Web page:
Written by: Cindy Smith CPA, CFE
Supreme Court South Dakota v. Wayfair Decision
In June of this year, the Supreme Court ruled in the case of South Dakota v. Wayfair, Inc. that states may require out-of-state businesses to collect sales tax from customers if they have “substantial nexus” with the taxing state, even if they do not have a physical presence in the state. The case involved South Dakota's imposition of sales tax collection and remittance duties on out-of-state sellers meeting certain gross sales and transaction volume thresholds. The Court held that the State (South Dakota) established the vendor (Wayfair) had substantial nexus through "extensive virtual presence." With the rise of the digital economy, states have lost significant sales tax revenues because they have been unable to tax online/internet sales under the old physical presence nexus standards. Overturning its prior precedents, the Court held that the prior physical presence rule was an "unsound and incorrect" interpretation of the Commerce Clause that has created unfair and unjust marketplace distortions favoring remote sellers and causing states to lose out on enormous amounts of tax revenue. This ruling not only affects large retailers such as Wayfair, but it also applies to online retail stores such as Amazon, Ebay, Etsy, and Shopify. In addition, it can apply to businesses who sell out-of-state via mail or telephone orders. It is important to note the Supreme Court decision does not affect state income tax nexus, it only affects state sales tax nexus.
According to South Dakota laws, an out-of-state business has to pay South Dakota sales tax if it meets the economic threshold of 200 taxable sales in a calendar year to South Dakota customers or $100,000 in annual gross income from customers in the state. Several other states have passed similar requirements and others are in the process of changing their laws to impose sales tax on out-of-state sales. However, the Supreme Court did not legitimize any one federal standard for the collection or remittance of sales tax, which means not every state is using the same economic thresholds or rules as South Dakota. This is creating compliance headaches for many retailers since they will need to know each state’s sales tax laws and stay current with any changes to those laws.
In light of the Supreme Court decision, it is important for businesses who have sales out-of-state to do some analysis regarding those states. The first step would be to determine the dollar amount and number of sales transactions you have in each state. The second step would be to research those state’s laws to see if you may be liable for sales tax. You can find most information on the state’s websites or via a telephone call to the state’s sales tax division. You will want to pay particular attention to their laws regarding their thresholds for sales tax liability (i.e. the number of transactions and dollar amount of sales), their implementation and compliance dates, which items (and sometimes services) are taxable, the tax rates, the registration requirements, the reporting requirements, and whether those states are offering amnesty for late registration or filing.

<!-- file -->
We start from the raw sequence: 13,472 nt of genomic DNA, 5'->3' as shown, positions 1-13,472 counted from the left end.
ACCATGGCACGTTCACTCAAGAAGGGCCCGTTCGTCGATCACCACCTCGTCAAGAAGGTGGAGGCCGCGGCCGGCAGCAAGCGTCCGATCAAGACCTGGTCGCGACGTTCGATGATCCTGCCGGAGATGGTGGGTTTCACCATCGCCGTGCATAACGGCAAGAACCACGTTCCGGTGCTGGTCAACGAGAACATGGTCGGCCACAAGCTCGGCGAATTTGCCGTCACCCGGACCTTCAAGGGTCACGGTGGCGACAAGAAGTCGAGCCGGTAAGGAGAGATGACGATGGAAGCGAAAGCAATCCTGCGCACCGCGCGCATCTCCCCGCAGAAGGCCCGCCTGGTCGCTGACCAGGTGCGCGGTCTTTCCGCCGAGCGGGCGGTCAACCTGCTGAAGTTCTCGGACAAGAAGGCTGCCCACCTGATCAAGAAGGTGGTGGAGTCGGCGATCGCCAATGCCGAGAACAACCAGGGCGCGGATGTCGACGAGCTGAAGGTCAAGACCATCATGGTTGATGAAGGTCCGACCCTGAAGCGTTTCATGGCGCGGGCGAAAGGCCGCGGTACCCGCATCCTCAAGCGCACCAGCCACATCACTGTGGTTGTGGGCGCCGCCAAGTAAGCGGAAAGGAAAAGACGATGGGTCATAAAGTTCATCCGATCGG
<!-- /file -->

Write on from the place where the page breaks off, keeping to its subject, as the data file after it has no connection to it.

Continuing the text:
The federal ruling and the ever-changing state requirements may be a considerable burden for many businesses, especially if they have sales in numerous states or act as third-party sellers for companies such as Amazon. As a result, some are calling for a sweeping federal law regarding internet sales to reduce the burden on businesses, however, no one is anticipating the federal government will address it and especially not soon. Some members of Congress recently introduced the “Stop Taxing Our Potential Act of 2018” (S. 3180) to prohibit states from imposing a tax collection obligation on any business unless it had a physical presence in the state, but it could be months or years before any action is taken on the bill. In addition, the House Judiciary Committee met in July of this year to examine the Wayfair decision and its impact and ramifications for small businesses and consumers, however, nothing was decided during the hearing.
So what is a business owner to do? Some business owners are taking a “wait and see” approach before taking any action, since some believe laws will be changed to reduce the sales tax burden on businesses. However, it would be wise to comply with current state sales tax laws since any major sales tax law changes could take years, or may never even occur. In addition, by not complying with state laws, the financial liability of uncollected sales taxes, as well as penalties and interest, could be substantial for non-compliance.
If you have any questions or would like to discuss these issues further, please contact our office and discuss it with your tax preparer.